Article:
David K.A. Mordecai and Samantha Kappagoda of Risk Economics, participated in the National Academy of Sciences Summit for Managing Extreme Events. The event was co-sponsored by National Academy of Sciences, Willis Research Network, Federal Emergency Management Association (FEMA), U.S. Geological Survey (USGS), National Center for Atmospheric Research (NCAR), and Environmental Systems Research Institute (ESRI). The Summit was held on September 9-11, 2011 at the National Academy of Sciences and Pew Charitable Trusts in Washington D.C.
David K.A. Mordecai served as an invited panelist with Brian Kamole, The White House, Dr. Thomas Karl, NOAA, Dr. Ruth David, ANSER, Stephen Weinstein, General Counsel, Renaissance Re, and Gus Felix, Head of Operational Risk, Citigroup. Samantha Kappagoda also attended the three day event.
The summit brought together over 100 renowned researchers, federal agency heads, emergency-management officials, insurance and reinsurance leaders, and other experts from the public, private, and non-profit sectors for three days in Washington D.C. to discuss how to better prepare for and recover from natural disasters, terrorist attacks, financial system breakdowns, energy and food shortages, and other extreme events, including those that may be triggered by climate change. The Summit was conceived as the first activity of a long-term collaboration among the public, private and academic sectors to harness research, policy, and private sector expertise to better understand and manage extreme events. The primary goal of the Summit was to develop a unifying framework to support that collaboration.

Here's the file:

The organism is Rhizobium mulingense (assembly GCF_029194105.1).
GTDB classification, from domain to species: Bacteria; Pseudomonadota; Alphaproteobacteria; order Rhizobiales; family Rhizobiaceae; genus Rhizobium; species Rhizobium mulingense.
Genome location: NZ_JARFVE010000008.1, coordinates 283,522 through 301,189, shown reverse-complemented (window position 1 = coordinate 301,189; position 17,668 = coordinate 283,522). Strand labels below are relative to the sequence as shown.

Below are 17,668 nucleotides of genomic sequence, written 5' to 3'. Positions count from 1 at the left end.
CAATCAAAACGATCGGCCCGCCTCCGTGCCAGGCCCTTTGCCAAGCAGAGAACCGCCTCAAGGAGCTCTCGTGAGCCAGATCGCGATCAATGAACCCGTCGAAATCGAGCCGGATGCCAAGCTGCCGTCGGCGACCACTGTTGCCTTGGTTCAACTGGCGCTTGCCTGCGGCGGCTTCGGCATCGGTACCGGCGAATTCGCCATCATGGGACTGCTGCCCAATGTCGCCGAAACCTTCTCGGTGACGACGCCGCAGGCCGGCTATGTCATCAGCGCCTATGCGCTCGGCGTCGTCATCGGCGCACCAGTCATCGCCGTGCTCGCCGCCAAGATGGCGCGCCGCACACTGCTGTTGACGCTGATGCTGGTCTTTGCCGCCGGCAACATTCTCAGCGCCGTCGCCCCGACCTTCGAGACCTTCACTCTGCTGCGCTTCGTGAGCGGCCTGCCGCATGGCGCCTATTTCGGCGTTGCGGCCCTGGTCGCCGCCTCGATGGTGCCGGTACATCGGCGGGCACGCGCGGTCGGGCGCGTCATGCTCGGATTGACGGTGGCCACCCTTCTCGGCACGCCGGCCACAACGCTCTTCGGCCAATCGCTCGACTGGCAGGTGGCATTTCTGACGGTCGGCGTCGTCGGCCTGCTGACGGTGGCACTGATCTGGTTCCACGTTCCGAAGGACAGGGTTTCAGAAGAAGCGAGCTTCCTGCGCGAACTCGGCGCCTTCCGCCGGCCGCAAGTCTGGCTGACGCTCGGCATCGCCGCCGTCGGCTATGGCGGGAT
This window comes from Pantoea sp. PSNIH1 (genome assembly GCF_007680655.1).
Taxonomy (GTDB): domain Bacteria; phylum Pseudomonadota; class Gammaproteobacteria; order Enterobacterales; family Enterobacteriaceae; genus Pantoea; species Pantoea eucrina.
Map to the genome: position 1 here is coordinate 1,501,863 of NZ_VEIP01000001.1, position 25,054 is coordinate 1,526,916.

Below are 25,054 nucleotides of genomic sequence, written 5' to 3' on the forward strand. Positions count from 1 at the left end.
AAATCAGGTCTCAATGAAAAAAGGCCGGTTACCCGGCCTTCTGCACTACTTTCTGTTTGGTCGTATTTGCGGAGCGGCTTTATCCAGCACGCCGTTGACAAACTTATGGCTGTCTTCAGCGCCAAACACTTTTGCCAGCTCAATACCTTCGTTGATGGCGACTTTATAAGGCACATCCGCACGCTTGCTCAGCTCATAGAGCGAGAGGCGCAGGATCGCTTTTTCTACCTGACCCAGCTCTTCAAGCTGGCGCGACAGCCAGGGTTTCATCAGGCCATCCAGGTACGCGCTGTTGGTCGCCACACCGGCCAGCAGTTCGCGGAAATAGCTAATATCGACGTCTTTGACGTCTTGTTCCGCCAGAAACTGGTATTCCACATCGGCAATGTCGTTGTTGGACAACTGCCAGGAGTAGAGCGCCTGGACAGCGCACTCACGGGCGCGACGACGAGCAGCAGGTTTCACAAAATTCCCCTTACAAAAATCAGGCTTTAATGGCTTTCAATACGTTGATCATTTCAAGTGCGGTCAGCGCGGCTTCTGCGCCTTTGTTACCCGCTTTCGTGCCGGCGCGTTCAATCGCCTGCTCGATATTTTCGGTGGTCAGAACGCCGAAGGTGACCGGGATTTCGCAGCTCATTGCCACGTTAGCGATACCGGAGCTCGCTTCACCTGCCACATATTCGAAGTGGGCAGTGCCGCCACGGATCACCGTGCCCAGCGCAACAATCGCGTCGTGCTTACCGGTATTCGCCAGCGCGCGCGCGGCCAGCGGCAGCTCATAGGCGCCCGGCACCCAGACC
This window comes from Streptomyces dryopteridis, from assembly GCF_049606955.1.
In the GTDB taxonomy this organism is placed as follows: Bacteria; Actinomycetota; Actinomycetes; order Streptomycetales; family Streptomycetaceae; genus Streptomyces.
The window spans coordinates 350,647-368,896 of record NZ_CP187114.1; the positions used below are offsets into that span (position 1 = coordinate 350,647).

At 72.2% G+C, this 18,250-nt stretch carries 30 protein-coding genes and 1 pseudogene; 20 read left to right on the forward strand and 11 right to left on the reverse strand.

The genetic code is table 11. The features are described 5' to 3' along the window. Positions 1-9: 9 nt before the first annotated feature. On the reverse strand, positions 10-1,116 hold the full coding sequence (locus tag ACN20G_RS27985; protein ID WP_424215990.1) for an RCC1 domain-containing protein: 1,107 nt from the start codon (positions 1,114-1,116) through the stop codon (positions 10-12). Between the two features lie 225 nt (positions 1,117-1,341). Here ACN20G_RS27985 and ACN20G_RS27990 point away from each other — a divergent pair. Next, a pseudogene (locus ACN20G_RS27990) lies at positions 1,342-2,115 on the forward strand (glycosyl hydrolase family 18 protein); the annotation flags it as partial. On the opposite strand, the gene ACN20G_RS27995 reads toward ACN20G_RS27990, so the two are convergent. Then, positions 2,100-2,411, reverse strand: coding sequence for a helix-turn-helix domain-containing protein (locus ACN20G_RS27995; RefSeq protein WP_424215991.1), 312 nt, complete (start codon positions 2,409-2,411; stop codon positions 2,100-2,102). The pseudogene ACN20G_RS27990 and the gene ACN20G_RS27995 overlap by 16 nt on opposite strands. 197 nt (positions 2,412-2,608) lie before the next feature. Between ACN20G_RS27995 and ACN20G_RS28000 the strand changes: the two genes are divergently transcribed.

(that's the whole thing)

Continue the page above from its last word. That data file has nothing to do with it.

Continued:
David Mordecai and Samantha Kappagoda are President and Chief Economist respectively, of Risk Economics, an advisory firm that applies rigorous analytics to large-scale real world geopolitical and socio-economic issues relating to demographics and macroeconomics. The firm’s expertise includes domains within finance, regulation, political risk, commerce and consumer behavior, labor, housing, immigration, global population, resource allocation environment, health and aging.